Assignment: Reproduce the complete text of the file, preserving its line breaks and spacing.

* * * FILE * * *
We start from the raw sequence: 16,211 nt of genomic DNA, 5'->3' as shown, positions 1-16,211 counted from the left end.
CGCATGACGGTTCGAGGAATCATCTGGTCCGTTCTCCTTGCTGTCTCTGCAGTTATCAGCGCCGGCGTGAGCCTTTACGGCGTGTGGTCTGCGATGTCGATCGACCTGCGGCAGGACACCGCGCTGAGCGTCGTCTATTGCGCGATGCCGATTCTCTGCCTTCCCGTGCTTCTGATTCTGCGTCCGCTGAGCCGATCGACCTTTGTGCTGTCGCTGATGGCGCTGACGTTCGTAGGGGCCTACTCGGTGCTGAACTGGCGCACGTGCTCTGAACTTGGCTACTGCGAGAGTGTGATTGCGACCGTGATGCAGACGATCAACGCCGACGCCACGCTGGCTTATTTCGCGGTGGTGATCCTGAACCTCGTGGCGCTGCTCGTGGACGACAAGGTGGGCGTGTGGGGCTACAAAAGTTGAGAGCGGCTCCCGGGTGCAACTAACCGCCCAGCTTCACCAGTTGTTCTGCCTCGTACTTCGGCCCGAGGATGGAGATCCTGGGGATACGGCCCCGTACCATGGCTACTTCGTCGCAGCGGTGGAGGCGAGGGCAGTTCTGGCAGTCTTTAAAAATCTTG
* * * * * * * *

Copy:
We start from the raw sequence: 16,211 nt of genomic DNA, 5'->3' as shown, positions 1-16,211 counted from the left end.
CGCATGACGGTTCGAGGAATCATCTGGTCCGTTCTCCTTGCTGTCTCTGCAGTTATCAGCGCCGGCGTGAGCCTTTACGGCGTGTGGTCTGCGATGTCGATCGACCTGCGGCAGGACACCGCGCTGAGCGTCGTCTATTGCGCGATGCCGATTCTCTGCCTTCCCGTGCTTCTGATTCTGCGTCCGCTGAGCCGATCGACCTTTGTGCTGTCGCTGATGGCGCTGACGTTCGTAGGGGCCTACTCGGTGCTGAACTGGCGCACGTGCTCTGAACTTGGCTACTGCGAGAGTGTGATTGCGACCGTGATGCAGACGATCAACGCCGACGCCACGCTGGCTTATTTCGCGGTGGTGATCCTGAACCTCGTGGCGCTGCTCGTGGACGACAAGGTGGGCGTGTGGGGCTACAAAAGTTGAGAGCGGCTCCCGGGTGCAACTAACCGCCCAGCTTCACCAGTTGTTCTGCCTCGTACTTCGGCCCGAGGATGGAGATCCTGGGGATACGGCCCCGTACCATGGCTACTTCGTCGCAGCGGTGGAGGCGAGGGCAGTTCTGGCAGTCTTTAAAAATCTTG